An Irish businessman is putting in place measures to assist the thousands of young Irish people who are immigrating to New York due to poor economic conditions in Ireland.
Paul Hurley, owner of six bars and restaurants in New York and current president of United Restaurant and Tavern Owners Association, held a press conference on Monday, March 15 to highlight the issues surrounding the influx of new immigrants and discuss solutions to the problems.
Hurley, A Co. Dublin immigrant, organized a group of likeminded people to come together to brainstorm ideas regarding the establishment of a New York City network that would help new immigrants seek jobs, accommodation and create contacts.
Hurley told the Irish Voice he came here in 1985, during a similar economic slump in Ireland, and still remembers the difficulty he had obtaining a job and accommodation.
“I mopped floors at Pier 17 when I came here first and it was a good 10 years before I opened my first bar,” said Hurley.
He is still grateful to the men and women who gave him the head start he needed when he first arrived, and is looking to do the same for new Irish immigrants.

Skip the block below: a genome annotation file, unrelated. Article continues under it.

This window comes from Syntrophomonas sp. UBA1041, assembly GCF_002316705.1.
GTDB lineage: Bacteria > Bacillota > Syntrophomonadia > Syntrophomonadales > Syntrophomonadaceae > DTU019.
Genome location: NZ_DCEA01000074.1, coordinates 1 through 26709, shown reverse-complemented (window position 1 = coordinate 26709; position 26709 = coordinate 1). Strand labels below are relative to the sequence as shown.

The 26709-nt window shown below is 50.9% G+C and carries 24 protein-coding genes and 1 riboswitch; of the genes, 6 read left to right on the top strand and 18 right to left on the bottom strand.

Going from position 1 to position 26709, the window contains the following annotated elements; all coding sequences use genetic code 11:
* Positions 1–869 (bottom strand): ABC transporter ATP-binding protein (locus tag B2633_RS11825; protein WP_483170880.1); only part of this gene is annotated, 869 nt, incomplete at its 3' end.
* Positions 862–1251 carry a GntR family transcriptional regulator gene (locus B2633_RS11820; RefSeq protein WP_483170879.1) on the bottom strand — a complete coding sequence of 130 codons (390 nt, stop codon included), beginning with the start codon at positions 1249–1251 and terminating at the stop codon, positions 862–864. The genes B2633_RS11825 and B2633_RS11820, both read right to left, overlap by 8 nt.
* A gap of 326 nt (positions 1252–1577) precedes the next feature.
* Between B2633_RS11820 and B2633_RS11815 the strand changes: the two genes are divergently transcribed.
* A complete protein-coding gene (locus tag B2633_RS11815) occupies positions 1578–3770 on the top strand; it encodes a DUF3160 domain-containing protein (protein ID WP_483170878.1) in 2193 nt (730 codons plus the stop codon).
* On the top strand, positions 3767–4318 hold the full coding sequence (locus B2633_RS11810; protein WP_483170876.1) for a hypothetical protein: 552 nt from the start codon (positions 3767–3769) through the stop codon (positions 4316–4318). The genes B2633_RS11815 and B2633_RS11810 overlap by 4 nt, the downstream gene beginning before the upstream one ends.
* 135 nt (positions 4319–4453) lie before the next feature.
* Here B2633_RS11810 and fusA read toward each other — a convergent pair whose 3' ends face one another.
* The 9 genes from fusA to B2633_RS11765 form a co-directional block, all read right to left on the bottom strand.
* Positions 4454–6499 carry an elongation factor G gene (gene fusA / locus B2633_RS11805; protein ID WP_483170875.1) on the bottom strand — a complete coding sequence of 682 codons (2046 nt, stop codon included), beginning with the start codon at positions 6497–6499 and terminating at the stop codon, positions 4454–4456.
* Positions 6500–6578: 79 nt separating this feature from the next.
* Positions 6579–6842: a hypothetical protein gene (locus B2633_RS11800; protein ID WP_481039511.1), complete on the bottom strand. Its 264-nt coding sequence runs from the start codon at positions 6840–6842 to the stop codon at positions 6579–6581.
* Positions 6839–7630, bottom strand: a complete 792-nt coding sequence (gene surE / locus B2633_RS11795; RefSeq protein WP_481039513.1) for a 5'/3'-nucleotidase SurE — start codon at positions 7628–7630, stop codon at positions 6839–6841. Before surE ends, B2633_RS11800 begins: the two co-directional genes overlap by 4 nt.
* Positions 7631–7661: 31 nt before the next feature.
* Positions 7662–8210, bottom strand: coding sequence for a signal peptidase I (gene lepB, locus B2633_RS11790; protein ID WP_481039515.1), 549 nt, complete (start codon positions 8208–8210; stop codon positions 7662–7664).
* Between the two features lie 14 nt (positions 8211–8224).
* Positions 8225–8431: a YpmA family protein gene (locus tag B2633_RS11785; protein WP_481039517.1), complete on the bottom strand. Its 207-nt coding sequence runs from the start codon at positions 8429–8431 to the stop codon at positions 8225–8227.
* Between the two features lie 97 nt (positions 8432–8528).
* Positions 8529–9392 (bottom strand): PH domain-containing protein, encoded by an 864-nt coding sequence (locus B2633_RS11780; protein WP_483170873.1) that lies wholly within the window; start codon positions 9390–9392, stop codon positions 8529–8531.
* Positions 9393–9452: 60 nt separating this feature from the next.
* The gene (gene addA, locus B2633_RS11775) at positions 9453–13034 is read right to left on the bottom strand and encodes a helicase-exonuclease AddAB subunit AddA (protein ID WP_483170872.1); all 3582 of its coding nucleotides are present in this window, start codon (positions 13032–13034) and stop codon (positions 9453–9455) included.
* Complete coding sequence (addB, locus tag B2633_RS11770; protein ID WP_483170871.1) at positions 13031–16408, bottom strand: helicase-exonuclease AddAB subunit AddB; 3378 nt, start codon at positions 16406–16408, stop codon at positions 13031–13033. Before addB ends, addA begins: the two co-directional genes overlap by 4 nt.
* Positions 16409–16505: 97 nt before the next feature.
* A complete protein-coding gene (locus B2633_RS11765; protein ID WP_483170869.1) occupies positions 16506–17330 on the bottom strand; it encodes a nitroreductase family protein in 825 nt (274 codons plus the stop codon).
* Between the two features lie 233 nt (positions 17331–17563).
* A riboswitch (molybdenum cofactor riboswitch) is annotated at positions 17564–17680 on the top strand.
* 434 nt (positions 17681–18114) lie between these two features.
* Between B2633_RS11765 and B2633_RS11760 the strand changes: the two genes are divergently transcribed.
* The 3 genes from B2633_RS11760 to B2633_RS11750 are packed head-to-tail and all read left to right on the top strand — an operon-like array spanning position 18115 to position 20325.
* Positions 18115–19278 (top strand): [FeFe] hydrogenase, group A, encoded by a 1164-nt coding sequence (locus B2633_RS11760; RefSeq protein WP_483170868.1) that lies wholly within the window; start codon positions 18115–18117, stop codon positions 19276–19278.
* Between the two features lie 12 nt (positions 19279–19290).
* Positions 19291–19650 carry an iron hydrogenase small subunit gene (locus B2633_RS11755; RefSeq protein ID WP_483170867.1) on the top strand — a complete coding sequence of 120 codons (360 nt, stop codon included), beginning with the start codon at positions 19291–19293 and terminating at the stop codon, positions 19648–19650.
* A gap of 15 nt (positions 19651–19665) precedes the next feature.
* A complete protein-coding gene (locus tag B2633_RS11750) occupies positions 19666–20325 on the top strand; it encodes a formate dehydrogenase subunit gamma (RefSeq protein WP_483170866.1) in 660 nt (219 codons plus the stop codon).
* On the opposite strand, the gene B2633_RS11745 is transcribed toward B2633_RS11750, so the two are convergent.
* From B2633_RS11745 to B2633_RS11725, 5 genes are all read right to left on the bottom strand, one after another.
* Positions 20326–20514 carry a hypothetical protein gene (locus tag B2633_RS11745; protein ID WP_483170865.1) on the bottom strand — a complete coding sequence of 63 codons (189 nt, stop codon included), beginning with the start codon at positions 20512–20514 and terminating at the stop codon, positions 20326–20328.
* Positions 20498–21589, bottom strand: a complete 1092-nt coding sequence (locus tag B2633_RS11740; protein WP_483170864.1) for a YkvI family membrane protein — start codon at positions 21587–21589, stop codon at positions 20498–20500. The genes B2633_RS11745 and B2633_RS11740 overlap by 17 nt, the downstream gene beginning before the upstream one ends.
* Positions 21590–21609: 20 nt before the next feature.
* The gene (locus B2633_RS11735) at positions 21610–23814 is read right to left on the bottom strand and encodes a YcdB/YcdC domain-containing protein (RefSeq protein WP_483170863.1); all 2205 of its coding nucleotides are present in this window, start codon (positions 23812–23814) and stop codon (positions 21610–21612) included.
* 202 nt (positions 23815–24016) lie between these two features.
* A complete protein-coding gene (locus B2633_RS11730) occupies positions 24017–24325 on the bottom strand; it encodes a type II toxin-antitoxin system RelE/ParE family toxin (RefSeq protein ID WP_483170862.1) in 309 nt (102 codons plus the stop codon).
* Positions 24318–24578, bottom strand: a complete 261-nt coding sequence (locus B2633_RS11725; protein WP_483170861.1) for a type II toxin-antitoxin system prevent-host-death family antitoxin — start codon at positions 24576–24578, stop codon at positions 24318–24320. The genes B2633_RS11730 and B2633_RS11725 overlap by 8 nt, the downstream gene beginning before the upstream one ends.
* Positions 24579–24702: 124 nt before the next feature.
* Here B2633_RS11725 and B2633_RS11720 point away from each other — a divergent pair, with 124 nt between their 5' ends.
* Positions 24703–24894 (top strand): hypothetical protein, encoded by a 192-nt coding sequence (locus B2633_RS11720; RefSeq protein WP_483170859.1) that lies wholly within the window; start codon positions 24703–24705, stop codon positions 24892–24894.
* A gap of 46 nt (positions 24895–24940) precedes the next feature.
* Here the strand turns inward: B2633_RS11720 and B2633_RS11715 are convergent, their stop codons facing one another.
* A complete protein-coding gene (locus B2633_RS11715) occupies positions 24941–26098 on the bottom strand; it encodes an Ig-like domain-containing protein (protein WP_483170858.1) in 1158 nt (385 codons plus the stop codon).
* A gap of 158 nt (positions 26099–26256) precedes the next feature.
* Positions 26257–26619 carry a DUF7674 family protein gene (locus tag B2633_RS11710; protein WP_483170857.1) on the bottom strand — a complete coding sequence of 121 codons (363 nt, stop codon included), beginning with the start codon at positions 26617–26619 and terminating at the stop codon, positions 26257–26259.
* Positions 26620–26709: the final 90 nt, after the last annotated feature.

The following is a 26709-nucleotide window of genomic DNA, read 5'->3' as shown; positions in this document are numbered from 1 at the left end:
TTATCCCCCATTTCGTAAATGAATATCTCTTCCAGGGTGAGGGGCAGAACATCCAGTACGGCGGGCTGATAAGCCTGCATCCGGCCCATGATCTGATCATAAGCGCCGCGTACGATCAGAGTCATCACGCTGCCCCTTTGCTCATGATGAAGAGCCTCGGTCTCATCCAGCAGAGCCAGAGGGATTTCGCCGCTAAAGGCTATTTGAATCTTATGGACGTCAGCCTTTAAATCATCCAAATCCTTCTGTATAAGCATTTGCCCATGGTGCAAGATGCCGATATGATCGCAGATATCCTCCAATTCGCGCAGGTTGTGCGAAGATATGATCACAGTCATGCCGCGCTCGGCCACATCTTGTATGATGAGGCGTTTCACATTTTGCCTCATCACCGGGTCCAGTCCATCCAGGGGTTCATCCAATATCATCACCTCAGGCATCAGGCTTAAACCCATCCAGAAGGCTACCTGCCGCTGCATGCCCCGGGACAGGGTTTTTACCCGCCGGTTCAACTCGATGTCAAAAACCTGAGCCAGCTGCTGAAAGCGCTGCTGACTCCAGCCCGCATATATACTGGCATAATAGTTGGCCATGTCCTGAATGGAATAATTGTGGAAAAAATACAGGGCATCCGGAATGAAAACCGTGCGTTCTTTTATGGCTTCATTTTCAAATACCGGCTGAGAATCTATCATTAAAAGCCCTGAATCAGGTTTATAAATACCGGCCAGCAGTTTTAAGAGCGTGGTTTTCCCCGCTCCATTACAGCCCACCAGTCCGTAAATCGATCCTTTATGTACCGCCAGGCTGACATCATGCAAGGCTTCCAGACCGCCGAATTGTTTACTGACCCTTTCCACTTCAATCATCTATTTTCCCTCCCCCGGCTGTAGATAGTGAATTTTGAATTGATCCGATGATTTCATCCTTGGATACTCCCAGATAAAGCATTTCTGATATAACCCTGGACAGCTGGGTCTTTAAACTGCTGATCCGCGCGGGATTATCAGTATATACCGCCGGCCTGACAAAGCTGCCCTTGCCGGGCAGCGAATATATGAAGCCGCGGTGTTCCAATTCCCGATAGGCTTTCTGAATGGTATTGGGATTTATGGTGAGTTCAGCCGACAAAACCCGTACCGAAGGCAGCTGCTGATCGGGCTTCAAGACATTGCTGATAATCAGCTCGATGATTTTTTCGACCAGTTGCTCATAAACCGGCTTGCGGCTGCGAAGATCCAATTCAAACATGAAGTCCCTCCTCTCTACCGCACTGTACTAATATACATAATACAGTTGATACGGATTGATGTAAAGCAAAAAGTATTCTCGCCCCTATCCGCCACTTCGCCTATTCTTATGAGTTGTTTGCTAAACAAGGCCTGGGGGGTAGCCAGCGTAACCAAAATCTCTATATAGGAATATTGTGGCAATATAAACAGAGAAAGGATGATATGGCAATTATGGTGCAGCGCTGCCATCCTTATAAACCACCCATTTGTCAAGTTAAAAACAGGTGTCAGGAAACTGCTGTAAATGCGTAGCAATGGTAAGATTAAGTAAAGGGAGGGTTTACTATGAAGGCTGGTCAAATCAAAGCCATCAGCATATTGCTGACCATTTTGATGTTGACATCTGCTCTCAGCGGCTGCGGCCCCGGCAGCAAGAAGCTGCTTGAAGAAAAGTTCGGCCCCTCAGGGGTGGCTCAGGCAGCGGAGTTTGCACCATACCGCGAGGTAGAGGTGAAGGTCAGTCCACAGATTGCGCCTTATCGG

Hurley is going to make available a room in the upstairs of his newest bar, O’Casey’s in Midtown, to Irish immigrants who are seeking a friendly face and a little help in the right direction in Manhattan.
“I will open up this room, put a few computers in here and some refreshments and the Irish can come in when they want and use the room,” said Hurley.
“There are immigration centers in Queen and the Bronx but there is nothing in Manhattan, where a lot of these people come looking for jobs, so that’s where we come in,” he said.
The group, Failte 32, will begin by establishing strong links with Irish organizations with roots in New York, many of which were present at the lunchtime press conference on Monday.
Looking ahead, Hurley said the newly established group hopes to hold monthly information seminars to educate the new immigrants on life in New York, the various associations they can become part of, how to go about getting a job and other areas of information.
“We’re just trying to get the word out there at the moment and get this off the ground,” he added.
Maurice Landers, who was representing the pan-alumni umbrella group of Irish universities in the U.S., said it was appropriate that the group was to establish out of an Irish bar, “the center of the Irish immigrant experience.”